It seems strange to praise something that I’ve never really had. Perhaps it’s because of that void that I somehow appreciate what I never had along with the positive impact it could have had. I’m talking about mentors.
One of the things that seems consistent throughout my years in education and in the civil service was the lack of a long term mentor. At school, college, university and in the civil service I can only think of one, maybe two occasions where I had a tutor/line manager in post for longer than a year. The only way I can describe the impact of having to go to church during childhood was that it poisoned my mindset, something that I’ve spent over a decade trying to overcome. Hence why my disposition towards large organisations trying to avoid transparency isn’t exactly “positive”.
So…mentors…what is a mentor? I could pull out a million-and-one definitions from cyberspace, but I prefer to go with the definition of “a person who provides support, advice, counsel and help to another person/s over an extended period of time.” That’s my own definition that I made up.
One of the things I’ve pondered on is where I’d have ended up if I had had a mentor or mentors throughout those formative years. On some days I may have ended up in a different place, while on others I end up in the same place – just having had perhaps a little bit more fun, endured life’s challenges more successfully or perhaps having achieved more in the process. The latter in particular because I say to myself that everything that happened throughout the 1990s would have been different if the internet had taken off in the early 1990s rather than the late 1990s. Earlier today I was watching archive coverage of England vs Tunisia from France 1998. At the time that match was being played, I was in an A-Level geography statistics exam, thus only caught the first five and the final ten minutes of the match. In part it still only feels like yesterday, while in others it feels like another world – a world without websites. The other aspect is the financial crises of 2008 onwards. Such is the scale that whatever path I would have chosen to have gone down, I could not have avoided the impact.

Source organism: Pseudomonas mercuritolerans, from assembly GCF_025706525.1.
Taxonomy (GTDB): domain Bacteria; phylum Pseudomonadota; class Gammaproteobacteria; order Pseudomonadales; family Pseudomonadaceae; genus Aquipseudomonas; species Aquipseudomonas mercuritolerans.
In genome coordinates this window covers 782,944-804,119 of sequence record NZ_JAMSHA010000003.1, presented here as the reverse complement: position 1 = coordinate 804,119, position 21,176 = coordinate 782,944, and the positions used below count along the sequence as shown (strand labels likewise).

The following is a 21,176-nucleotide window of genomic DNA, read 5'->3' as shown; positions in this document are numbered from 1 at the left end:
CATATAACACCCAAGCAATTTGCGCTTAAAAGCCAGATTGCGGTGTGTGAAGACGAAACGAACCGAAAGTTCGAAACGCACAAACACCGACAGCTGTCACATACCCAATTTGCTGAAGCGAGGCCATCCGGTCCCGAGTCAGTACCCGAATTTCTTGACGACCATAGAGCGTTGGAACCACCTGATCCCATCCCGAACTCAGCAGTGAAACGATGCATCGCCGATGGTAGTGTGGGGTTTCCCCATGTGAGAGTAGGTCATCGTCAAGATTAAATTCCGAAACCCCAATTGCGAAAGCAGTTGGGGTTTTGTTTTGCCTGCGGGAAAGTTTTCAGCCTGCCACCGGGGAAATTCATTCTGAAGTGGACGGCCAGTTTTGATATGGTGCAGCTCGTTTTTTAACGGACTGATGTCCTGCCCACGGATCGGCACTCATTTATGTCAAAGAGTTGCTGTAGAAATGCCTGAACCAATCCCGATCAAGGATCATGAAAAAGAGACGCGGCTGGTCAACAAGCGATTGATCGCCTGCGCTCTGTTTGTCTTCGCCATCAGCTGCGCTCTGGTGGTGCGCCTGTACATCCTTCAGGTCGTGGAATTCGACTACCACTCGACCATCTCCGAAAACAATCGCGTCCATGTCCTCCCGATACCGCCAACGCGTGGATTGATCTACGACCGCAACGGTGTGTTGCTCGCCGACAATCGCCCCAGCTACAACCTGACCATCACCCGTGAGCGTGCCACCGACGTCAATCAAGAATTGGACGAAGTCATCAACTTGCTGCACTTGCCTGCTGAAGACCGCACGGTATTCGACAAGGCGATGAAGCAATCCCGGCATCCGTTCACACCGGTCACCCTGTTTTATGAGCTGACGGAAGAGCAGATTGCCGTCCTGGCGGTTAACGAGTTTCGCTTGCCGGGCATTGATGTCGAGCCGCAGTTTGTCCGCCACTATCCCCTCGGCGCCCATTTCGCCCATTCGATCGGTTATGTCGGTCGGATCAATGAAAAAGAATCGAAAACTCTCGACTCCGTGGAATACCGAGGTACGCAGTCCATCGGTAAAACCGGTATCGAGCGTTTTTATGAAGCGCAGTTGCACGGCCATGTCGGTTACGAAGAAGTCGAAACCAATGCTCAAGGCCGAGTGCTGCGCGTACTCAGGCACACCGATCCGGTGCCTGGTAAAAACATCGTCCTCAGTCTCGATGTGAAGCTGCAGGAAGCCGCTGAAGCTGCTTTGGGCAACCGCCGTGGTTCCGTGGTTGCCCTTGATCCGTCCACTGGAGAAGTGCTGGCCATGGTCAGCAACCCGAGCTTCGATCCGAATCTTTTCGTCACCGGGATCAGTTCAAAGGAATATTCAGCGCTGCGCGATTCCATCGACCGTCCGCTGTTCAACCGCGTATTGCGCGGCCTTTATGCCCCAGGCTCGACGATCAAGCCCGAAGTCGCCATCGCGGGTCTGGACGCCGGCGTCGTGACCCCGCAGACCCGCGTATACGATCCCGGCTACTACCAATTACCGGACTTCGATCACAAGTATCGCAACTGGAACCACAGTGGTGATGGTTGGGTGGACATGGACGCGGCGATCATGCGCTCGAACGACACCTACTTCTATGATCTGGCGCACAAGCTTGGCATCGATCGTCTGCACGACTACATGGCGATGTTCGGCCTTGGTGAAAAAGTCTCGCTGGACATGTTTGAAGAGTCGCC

Where would the differences have been made? In part with music – I mentioned in the fifth-from-last paragraph in the blogpost I am the music man… that there was no one fighting for the cause of music at a time when perhaps I needed it the most. One of the things that strikes me about my school and college days was my insecurity and how I was strangely dependent on the views and opinions of those who, in the space of about five years would have disappeared off of my radar for good. What impact would the words have made of someone who was watching dispassionately from a safe distance who had been there, done that and had a few of life’s scars too?
The only time I recall of the authority of ‘school’ ever being challenged by other adults was when people from the world of ‘business’ came in to spend…about an hour or so with us. I think I managed about two hours or so in about…five years? We were sort of prepped by the teachers before being sent to face these people from the world of work, but as the teachers concerned were to retire in a couple of years and as this was before the major changes in education that came with Labour’s election victory in 1997, the difference between what we were taught at school about the world of work and what the people actually IN the world of work were huge.
Over 15 years later I ask myself whether having a cycle of students going through school, college, university, teacher-training and back into school is actually a good one, or whether just like my moaning about the Whitehall bubble, this is another one that could do with some external input into the day-to-day activities of schools beyond what governors do.